Interview with Marc Gunn
We get to know many people on GeekPost and sometimes we get to interview someone that we have been fans of for a long time. This is the case this time as we got to spend some time getting to know Musician and Podcaster Marc Gunn. Marc has been a staple at many ren-fairs and conventions such as Gen Con and Dragon Con through his career and we always make sure to check him out when we attend. We “Geeked Out” over this interview and we hope you will too.
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GeekPost: We have read that your dad was a major reason that you became a musician especially when it comes to comedy, folk instruments, and even the autoharp. Can you tell us more about this?
Marc Gunn: My dad loved folk music. He compiled a book of his favorite songs… or maybe it was songs from his folk sessions that he started attending at the start of the 80s. It was packed with a lot of great songs.
He had a regular session he’d take us to in Maryland. I remember sleeping on the floor under some bleachers while folk music filled some gym or somewhere. I heard a lot of songs. I even found some of my favorites. “Tennessee Waltz” was one such. “Ramblin’ Boy” by Tom Paxton was another. In fact, on my Cats n’ Celts USB drive, I have a recording of me singing that song when I was about 15 years old on the guitar. I learned both of those early-on on the autoharp.
My dad collected a lot of instruments during that time. The one I remember best was the banjo. I still love that instrument thanks to my dad, and I have his first one hanging on my wall in my office. Which I rarely play. But it’s there.
I also remember us driving cross country to visit family in Texas. He’d have his knee on the steering wheel, the banjo neck hanging out the window, as he drove.
He sang lots of songs. But what I remember most was that he would take any melody and make up lyrics. I didn’t know what Filk music was at that time…neither did he… but he was basically doing that. Silly lyrics about whatever the inspiration was. Those were usually sung a cappella though.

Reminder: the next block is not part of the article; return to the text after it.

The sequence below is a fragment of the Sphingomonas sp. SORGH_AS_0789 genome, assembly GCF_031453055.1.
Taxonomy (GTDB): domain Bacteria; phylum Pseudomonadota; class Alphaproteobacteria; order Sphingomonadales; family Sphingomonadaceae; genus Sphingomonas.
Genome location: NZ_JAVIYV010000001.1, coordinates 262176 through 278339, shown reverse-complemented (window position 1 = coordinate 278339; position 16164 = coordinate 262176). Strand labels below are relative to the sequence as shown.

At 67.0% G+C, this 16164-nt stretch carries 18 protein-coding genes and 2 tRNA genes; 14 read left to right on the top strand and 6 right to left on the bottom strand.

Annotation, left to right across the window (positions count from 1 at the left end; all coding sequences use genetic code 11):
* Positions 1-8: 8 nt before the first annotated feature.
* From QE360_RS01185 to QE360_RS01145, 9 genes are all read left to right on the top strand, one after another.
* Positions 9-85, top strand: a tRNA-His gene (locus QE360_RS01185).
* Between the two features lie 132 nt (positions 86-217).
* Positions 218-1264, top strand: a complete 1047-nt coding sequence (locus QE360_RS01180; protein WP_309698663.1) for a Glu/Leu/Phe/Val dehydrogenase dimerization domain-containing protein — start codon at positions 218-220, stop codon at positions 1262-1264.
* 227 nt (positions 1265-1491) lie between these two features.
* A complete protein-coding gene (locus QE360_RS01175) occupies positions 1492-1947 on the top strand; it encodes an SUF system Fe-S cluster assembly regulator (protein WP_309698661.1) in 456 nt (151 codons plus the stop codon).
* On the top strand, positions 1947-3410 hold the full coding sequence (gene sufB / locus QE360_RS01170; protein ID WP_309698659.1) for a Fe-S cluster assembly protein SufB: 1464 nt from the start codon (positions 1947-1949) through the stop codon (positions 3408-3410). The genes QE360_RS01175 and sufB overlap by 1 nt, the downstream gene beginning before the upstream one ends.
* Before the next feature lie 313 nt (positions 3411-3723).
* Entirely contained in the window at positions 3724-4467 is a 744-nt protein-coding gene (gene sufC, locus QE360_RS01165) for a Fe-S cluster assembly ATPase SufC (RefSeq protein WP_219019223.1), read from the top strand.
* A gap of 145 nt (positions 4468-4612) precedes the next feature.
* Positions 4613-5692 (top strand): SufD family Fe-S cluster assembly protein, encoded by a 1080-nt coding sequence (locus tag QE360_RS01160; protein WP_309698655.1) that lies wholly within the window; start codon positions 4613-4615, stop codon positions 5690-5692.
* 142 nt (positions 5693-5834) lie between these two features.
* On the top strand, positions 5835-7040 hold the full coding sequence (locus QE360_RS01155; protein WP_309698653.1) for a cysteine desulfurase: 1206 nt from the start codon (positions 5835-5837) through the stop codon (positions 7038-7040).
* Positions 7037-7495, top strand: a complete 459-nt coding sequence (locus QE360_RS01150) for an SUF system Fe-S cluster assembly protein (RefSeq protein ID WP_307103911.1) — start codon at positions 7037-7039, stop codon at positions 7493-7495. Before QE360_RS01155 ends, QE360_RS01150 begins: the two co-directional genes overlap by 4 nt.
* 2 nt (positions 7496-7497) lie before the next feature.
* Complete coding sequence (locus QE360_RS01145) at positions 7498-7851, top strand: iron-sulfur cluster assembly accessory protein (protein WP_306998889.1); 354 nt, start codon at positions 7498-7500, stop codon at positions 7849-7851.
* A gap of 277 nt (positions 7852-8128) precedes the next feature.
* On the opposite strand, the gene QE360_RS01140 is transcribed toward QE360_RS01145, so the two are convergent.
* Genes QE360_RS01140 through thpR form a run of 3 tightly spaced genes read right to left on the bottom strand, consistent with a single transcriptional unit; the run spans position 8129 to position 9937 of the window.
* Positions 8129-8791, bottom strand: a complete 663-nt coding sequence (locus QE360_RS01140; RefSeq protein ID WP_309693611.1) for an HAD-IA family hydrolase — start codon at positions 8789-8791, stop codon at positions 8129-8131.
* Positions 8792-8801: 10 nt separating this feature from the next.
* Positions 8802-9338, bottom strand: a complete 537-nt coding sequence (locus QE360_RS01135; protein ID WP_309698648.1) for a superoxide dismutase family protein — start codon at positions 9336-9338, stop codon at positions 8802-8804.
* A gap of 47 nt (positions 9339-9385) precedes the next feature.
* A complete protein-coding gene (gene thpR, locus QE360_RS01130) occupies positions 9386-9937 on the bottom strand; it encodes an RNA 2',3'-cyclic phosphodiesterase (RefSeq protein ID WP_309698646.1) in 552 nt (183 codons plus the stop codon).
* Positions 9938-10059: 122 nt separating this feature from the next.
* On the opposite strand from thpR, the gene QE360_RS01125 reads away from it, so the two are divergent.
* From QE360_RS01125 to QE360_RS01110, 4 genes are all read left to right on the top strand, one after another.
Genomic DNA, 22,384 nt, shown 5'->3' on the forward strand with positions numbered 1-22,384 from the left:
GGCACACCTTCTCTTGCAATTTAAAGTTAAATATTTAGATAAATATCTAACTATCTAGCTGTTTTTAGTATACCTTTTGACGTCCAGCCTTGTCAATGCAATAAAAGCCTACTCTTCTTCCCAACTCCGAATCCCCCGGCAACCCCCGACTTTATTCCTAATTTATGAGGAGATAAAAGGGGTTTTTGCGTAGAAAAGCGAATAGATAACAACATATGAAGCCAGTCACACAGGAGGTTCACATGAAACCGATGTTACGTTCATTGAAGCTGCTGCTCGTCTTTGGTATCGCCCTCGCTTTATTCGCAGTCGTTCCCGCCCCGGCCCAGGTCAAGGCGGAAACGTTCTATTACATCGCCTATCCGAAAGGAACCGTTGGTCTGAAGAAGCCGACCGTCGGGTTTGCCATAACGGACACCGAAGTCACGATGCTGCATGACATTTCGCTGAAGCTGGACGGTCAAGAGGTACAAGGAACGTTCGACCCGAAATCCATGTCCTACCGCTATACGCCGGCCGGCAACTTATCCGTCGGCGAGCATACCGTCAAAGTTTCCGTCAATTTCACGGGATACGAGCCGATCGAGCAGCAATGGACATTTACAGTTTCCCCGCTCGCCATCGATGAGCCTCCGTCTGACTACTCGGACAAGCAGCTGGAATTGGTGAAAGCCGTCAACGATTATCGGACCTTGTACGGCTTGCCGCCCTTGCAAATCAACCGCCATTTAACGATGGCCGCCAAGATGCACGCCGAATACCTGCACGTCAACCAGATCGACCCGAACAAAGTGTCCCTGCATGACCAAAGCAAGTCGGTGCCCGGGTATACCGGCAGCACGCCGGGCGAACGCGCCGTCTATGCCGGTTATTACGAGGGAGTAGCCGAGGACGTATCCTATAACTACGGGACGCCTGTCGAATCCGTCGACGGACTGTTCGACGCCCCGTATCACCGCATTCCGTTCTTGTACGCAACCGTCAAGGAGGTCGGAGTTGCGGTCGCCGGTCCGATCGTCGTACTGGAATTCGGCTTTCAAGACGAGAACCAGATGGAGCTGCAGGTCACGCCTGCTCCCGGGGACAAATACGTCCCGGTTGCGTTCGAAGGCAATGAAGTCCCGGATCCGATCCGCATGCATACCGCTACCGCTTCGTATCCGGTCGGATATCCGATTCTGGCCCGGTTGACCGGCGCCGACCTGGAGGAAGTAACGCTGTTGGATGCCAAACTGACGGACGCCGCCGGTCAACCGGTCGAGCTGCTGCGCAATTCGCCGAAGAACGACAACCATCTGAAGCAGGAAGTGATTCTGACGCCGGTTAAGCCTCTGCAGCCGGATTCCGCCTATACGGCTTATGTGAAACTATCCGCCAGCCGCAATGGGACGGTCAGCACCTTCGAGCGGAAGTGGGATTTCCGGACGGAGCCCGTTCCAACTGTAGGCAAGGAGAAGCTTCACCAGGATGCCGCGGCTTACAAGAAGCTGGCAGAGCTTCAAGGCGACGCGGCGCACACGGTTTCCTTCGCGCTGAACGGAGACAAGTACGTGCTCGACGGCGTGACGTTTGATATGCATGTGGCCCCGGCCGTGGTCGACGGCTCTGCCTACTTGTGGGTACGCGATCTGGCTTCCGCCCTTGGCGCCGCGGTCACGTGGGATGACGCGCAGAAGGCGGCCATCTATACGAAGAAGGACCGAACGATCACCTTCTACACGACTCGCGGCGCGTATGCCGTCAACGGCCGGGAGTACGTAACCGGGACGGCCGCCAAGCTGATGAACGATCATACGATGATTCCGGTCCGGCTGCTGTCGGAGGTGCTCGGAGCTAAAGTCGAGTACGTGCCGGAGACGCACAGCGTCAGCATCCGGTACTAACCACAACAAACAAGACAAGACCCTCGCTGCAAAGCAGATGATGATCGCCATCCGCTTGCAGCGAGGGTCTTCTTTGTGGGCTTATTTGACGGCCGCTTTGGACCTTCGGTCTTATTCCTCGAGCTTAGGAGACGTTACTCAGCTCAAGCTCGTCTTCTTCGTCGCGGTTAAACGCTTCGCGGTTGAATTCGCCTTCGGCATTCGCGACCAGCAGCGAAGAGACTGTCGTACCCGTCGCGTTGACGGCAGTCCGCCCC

My dad played the autoharp too. But I don’t remember him playing it. He had 3 or 4 when I went off to college. I asked if I could take one. He said yes. But the autoharp mostly sat in its case while I attempted to learn the guitar and be a songwriter like Elvis Presley… who incidentally didn’t write songs.
It wasn’t until my second rock band, Breastfed, broke up at the end of 1997 that I finally picked up the autoharp.
GeekPost: How many instruments do you know how to play? How has your music evolved over the years?
Marc Gunn: I am mostly self-trained. I took a year of piano lessons as a kid. But stopped because I hated practicing. I had even fewer lessons with the guitar because the steel-stringed guitar my dad bought me cut off the circulation in my arm. It was too big for me.
I had one class on music theory in college. But overall, it didn’t help. I don’t consider myself paper-trained (snicker). I mostly learned to play by ear.
In college, I picked up the guitar. But I never got good at it. I could do chords and power chords. It was okay for the rock/punk music I was making. But when I found a lead guitarist with my band Breastfed, he quietly suggested, and I agreed, to put the guitar down and focus on singing.
Back then, my music was not good. It was fun. But playing rock music, my voice just didn’t develop. I had intonation problems. It just didn’t sound great. It was o-kay.
It really found its own after I picked up the autoharp.